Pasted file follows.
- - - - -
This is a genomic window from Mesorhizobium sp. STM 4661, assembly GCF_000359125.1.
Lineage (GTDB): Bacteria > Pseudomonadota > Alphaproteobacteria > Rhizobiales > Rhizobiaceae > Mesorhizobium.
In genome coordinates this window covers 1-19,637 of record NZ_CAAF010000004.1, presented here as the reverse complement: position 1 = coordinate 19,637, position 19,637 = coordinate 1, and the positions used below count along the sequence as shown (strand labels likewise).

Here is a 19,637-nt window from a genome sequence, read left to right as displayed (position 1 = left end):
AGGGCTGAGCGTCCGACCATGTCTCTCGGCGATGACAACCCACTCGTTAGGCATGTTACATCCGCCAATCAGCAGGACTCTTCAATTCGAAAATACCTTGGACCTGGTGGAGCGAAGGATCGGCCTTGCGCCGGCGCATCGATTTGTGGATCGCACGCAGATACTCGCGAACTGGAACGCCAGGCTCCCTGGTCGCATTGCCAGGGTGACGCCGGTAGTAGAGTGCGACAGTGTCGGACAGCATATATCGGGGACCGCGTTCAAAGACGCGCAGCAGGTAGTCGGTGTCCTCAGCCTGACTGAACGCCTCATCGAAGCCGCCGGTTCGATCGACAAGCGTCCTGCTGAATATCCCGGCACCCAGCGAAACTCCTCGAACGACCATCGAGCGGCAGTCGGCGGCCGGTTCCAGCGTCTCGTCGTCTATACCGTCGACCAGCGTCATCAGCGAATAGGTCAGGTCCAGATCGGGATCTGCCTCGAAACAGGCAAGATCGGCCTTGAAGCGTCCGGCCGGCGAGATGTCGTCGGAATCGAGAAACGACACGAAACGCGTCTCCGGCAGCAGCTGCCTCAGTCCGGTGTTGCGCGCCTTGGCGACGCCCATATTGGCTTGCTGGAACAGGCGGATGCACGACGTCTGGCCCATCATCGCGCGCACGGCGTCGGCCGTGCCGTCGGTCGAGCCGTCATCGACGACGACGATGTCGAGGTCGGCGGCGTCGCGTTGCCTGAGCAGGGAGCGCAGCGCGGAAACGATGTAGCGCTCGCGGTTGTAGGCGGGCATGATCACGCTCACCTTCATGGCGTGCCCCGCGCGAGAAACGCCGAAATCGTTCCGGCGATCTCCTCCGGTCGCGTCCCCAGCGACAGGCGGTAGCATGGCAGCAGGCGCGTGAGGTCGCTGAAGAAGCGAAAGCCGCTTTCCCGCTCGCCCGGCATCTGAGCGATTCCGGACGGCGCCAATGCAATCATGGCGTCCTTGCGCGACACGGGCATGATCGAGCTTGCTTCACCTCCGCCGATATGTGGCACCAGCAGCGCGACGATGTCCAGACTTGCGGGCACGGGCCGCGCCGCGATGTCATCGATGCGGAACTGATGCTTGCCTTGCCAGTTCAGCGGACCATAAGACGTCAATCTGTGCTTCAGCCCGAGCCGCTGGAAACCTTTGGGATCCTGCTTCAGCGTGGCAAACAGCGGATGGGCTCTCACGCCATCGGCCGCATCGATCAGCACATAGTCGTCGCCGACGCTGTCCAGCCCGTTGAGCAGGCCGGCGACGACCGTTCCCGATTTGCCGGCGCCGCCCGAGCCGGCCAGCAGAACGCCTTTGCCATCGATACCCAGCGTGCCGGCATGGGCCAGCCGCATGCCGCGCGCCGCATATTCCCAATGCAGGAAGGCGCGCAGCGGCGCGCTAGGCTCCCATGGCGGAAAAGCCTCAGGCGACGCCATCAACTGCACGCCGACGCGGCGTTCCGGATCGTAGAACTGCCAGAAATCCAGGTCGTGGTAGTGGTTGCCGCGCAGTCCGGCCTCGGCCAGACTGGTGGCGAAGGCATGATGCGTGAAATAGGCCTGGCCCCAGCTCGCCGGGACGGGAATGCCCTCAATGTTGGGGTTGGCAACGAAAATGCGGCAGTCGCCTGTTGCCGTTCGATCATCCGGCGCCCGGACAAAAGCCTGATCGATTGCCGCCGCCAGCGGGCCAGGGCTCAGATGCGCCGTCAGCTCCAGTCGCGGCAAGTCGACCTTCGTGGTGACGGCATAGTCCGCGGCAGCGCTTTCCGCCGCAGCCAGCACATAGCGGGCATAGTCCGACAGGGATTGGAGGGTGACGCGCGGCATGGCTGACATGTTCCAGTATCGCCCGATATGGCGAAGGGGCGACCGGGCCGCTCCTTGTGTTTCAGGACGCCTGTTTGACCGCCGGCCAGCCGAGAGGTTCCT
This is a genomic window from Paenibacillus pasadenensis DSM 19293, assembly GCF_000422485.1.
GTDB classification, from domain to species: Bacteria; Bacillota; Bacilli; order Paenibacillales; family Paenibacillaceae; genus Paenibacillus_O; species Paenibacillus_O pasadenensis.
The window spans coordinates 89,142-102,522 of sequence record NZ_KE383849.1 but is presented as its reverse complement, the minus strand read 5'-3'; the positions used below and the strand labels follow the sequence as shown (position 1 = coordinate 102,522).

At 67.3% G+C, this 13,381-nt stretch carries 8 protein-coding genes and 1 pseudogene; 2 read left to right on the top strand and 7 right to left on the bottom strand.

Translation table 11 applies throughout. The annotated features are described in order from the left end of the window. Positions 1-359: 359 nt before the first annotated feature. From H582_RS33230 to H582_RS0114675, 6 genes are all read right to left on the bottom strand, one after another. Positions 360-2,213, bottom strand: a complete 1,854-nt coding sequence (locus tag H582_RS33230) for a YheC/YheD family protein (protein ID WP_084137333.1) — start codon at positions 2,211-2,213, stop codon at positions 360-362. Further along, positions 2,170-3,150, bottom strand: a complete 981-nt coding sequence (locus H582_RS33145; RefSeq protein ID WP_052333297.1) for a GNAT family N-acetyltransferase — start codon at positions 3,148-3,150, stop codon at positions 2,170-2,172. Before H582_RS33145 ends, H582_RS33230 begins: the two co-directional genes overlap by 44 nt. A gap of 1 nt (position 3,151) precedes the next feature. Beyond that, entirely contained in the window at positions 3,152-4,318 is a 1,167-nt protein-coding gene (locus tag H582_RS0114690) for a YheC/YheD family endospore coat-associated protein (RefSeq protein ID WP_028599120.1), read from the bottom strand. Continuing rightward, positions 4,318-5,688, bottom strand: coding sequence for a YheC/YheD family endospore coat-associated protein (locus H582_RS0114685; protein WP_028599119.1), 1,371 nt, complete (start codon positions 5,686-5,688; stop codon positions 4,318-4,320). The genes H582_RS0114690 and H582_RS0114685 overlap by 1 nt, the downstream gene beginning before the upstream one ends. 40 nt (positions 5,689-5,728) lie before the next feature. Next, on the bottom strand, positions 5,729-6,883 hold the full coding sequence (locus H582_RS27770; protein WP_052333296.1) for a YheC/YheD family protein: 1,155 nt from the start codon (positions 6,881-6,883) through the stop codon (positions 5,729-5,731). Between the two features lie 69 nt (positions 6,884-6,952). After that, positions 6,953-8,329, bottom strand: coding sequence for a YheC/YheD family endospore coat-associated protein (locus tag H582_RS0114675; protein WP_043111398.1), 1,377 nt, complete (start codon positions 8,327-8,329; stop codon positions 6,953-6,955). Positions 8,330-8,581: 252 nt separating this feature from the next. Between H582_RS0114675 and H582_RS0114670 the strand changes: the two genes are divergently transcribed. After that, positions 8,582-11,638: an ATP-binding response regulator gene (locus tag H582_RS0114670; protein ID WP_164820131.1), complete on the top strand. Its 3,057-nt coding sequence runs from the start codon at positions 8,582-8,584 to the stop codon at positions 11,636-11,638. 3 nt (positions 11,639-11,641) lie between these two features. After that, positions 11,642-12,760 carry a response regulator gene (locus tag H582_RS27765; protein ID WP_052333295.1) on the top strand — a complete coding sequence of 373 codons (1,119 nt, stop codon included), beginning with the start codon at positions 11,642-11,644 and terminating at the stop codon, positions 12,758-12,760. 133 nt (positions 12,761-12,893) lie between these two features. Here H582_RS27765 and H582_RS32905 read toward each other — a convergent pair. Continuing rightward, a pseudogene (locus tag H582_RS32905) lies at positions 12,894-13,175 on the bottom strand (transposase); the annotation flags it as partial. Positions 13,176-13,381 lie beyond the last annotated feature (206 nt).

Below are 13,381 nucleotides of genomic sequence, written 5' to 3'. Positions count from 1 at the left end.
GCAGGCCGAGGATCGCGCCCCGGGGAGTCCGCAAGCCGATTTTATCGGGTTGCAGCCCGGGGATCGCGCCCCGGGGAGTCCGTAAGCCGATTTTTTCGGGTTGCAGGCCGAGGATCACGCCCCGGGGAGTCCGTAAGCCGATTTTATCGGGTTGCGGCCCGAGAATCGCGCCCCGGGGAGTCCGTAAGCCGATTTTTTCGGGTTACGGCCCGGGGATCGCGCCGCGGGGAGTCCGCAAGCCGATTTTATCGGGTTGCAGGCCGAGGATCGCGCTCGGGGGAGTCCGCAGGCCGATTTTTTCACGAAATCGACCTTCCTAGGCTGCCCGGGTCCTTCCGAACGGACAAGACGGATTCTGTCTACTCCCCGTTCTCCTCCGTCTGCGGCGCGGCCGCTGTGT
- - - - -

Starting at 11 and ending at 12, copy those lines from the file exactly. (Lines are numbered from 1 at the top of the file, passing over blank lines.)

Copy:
Below are 13,381 nucleotides of genomic sequence, written 5' to 3'. Positions count from 1 at the left end.
GCAGGCCGAGGATCGCGCCCCGGGGAGTCCGCAAGCCGATTTTATCGGGTTGCAGCCCGGGGATCGCGCCCCGGGGAGTCCGTAAGCCGATTTTTTCGGGTTGCAGGCCGAGGATCACGCCCCGGGGAGTCCGTAAGCCGATTTTATCGGGTTGCGGCCCGAGAATCGCGCCCCGGGGAGTCCGTAAGCCGATTTTTTCGGGTTACGGCCCGGGGATCGCGCCGCGGGGAGTCCGCAAGCCGATTTTATCGGGTTGCAGGCCGAGGATCGCGCTCGGGGGAGTCCGCAGGCCGATTTTTTCACGAAATCGACCTTCCTAGGCTGCCCGGGTCCTTCCGAACGGACAAGACGGATTCTGTCTACTCCCCGTTCTCCTCCGTCTGCGGCGCGGCCGCTGTGT